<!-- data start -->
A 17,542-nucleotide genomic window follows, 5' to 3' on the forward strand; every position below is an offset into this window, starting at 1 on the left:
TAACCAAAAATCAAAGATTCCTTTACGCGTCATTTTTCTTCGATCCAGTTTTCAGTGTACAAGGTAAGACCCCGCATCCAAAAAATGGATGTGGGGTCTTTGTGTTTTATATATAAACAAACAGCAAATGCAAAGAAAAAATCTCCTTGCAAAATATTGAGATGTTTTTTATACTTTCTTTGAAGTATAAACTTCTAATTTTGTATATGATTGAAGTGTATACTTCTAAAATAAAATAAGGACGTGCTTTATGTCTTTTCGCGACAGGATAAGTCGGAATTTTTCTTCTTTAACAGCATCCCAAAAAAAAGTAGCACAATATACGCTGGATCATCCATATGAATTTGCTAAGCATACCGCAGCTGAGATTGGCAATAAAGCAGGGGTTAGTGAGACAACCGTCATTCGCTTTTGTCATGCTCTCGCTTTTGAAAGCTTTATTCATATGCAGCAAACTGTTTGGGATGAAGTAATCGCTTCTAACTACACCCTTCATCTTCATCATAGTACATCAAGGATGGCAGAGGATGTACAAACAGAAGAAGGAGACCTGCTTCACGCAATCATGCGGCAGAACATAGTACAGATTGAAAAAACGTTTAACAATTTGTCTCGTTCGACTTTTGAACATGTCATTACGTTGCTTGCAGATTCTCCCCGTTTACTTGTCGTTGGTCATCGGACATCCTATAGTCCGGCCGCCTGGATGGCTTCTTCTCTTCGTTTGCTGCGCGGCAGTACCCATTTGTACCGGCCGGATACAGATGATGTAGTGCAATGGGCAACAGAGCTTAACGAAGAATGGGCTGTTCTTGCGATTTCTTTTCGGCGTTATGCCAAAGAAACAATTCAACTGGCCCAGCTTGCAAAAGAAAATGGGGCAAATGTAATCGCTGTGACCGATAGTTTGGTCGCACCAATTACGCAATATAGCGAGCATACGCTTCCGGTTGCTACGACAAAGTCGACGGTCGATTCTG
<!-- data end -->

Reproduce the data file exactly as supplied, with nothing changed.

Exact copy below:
A 17,542-nucleotide genomic window follows, 5' to 3' on the forward strand; every position below is an offset into this window, starting at 1 on the left:
TAACCAAAAATCAAAGATTCCTTTACGCGTCATTTTTCTTCGATCCAGTTTTCAGTGTACAAGGTAAGACCCCGCATCCAAAAAATGGATGTGGGGTCTTTGTGTTTTATATATAAACAAACAGCAAATGCAAAGAAAAAATCTCCTTGCAAAATATTGAGATGTTTTTTATACTTTCTTTGAAGTATAAACTTCTAATTTTGTATATGATTGAAGTGTATACTTCTAAAATAAAATAAGGACGTGCTTTATGTCTTTTCGCGACAGGATAAGTCGGAATTTTTCTTCTTTAACAGCATCCCAAAAAAAAGTAGCACAATATACGCTGGATCATCCATATGAATTTGCTAAGCATACCGCAGCTGAGATTGGCAATAAAGCAGGGGTTAGTGAGACAACCGTCATTCGCTTTTGTCATGCTCTCGCTTTTGAAAGCTTTATTCATATGCAGCAAACTGTTTGGGATGAAGTAATCGCTTCTAACTACACCCTTCATCTTCATCATAGTACATCAAGGATGGCAGAGGATGTACAAACAGAAGAAGGAGACCTGCTTCACGCAATCATGCGGCAGAACATAGTACAGATTGAAAAAACGTTTAACAATTTGTCTCGTTCGACTTTTGAACATGTCATTACGTTGCTTGCAGATTCTCCCCGTTTACTTGTCGTTGGTCATCGGACATCCTATAGTCCGGCCGCCTGGATGGCTTCTTCTCTTCGTTTGCTGCGCGGCAGTACCCATTTGTACCGGCCGGATACAGATGATGTAGTGCAATGGGCAACAGAGCTTAACGAAGAATGGGCTGTTCTTGCGATTTCTTTTCGGCGTTATGCCAAAGAAACAATTCAACTGGCCCAGCTTGCAAAAGAAAATGGGGCAAATGTAATCGCTGTGACCGATAGTTTGGTCGCACCAATTACGCAATATAGCGAGCATACGCTTCCGGTTGCTACGACAAAGTCGACGGTCGATTCTG